Last week, the U.S. Supreme Court heard arguments on challenges to both the CMS vaccine mandate and the OSHA vaccine-or-test Emergency Temporary Standard (ETS) for large employers. Most court observers agreed that a majority of the justices were skeptical of OSHA’s ability to impose its mandate, but seemed more receptive to the CMS rule. The Court’s ruling is expected any day.
National Federation of Independent Business v. Department of Labor) focuses on the vaccine-or-test mandate issued by OSHA, which requires all employers with 100 or more employees – about two-thirds of the private sector – to require them to either be fully vaccinated against COVID or be tested weekly and wear masks. The conservative justices on the Court signaled that they do not believe that OSHA has the authority to impose the rule.
In Biden v. Missouri, the justices considered whether the Biden administration can enforce a rule that requires health care workers at facilities that participate in Medicare and Medicaid (those subject to Conditions of Participation (CoPs)) to be fully vaccinated against COVID-19, unless they qualify for a medical or religious exemption. The CMS rule would apply to more than 10 million workers, although it is currently enjoined in half of the states.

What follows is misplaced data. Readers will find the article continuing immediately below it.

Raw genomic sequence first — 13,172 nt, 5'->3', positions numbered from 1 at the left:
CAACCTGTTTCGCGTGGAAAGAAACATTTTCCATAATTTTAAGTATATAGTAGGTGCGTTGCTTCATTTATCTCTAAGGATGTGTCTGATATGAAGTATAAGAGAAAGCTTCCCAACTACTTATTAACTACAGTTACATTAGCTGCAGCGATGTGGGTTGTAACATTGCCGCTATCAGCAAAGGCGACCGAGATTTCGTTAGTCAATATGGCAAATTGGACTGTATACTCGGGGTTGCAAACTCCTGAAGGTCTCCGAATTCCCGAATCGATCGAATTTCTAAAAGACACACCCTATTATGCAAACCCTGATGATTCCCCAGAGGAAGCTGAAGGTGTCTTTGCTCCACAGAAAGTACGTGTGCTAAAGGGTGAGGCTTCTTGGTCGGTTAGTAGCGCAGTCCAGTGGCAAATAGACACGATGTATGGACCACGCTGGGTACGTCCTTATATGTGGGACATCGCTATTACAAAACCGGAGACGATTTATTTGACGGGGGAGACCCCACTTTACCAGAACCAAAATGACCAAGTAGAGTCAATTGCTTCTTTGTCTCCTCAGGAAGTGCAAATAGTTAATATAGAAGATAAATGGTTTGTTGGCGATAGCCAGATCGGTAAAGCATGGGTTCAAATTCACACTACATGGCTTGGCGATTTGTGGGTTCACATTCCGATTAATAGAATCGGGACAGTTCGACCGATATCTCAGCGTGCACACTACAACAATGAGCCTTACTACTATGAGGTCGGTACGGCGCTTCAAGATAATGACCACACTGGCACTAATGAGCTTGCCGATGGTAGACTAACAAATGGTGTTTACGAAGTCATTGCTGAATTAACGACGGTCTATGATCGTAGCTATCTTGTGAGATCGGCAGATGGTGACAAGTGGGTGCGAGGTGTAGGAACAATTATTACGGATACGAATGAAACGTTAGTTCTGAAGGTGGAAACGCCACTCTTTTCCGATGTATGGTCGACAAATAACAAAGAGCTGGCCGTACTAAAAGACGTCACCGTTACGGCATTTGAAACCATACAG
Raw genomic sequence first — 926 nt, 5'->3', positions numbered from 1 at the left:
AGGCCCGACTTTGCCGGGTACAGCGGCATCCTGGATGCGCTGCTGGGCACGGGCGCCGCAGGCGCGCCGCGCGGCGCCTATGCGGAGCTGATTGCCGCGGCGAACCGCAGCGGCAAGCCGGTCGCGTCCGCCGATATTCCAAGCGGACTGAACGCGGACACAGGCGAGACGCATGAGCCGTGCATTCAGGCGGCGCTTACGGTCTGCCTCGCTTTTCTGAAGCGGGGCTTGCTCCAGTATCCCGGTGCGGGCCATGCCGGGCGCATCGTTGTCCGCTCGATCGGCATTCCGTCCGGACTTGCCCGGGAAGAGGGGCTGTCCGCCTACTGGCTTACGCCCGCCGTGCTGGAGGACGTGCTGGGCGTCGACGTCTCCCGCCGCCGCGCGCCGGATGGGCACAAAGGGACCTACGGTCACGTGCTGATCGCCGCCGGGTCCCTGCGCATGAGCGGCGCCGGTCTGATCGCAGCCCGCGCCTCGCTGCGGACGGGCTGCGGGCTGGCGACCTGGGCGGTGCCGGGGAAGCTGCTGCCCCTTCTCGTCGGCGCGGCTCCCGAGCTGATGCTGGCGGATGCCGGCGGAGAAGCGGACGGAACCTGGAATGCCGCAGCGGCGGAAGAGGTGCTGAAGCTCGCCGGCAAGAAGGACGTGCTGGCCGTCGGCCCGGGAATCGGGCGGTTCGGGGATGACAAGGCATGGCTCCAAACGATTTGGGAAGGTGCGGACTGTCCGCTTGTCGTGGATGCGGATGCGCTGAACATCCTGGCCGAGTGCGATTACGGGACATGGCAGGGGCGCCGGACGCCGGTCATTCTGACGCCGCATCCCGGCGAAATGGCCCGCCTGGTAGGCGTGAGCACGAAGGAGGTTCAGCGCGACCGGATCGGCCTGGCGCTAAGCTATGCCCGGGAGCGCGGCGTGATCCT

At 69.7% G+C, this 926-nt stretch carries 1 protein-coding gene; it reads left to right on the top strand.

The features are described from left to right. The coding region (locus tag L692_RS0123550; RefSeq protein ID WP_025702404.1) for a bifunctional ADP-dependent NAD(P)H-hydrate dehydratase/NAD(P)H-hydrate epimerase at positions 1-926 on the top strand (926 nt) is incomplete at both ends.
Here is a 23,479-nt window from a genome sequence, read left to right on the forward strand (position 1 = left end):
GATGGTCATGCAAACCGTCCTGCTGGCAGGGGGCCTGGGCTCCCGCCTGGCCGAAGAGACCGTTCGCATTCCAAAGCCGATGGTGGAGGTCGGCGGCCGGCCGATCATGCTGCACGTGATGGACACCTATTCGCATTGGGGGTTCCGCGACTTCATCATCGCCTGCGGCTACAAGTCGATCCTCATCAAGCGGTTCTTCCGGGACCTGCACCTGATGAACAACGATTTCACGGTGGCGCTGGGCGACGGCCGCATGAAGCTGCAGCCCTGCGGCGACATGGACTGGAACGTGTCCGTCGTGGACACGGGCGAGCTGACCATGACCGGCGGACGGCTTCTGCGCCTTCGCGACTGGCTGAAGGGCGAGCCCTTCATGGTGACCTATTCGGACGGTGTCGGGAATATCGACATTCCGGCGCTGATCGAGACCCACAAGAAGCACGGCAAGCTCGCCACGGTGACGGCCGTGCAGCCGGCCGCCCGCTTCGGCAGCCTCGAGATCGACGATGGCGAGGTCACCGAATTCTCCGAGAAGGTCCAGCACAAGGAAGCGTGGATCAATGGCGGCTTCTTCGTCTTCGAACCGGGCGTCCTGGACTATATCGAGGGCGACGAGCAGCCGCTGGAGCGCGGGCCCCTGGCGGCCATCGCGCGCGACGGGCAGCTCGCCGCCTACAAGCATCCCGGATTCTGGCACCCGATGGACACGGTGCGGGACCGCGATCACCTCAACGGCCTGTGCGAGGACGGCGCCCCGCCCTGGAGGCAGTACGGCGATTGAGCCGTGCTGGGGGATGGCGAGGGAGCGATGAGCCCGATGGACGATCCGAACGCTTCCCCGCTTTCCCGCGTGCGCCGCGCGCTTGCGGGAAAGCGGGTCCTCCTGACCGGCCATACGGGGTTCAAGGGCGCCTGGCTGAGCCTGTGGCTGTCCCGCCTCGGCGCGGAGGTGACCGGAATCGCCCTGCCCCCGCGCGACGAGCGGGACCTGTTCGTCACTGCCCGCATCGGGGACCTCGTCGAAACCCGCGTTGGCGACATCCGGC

As a reminder, CMS has resumed enforcement of its mandate in many states. The OSHA large-employer ETS is also in place for now, with the first compliance deadline this past Monday, January 10. OSHA has said, however, that it will not issue citations for noncompliance with the testing requirement until February 9, as long as an employer is exercising reasonable, good faith efforts to come into compliance with the standard.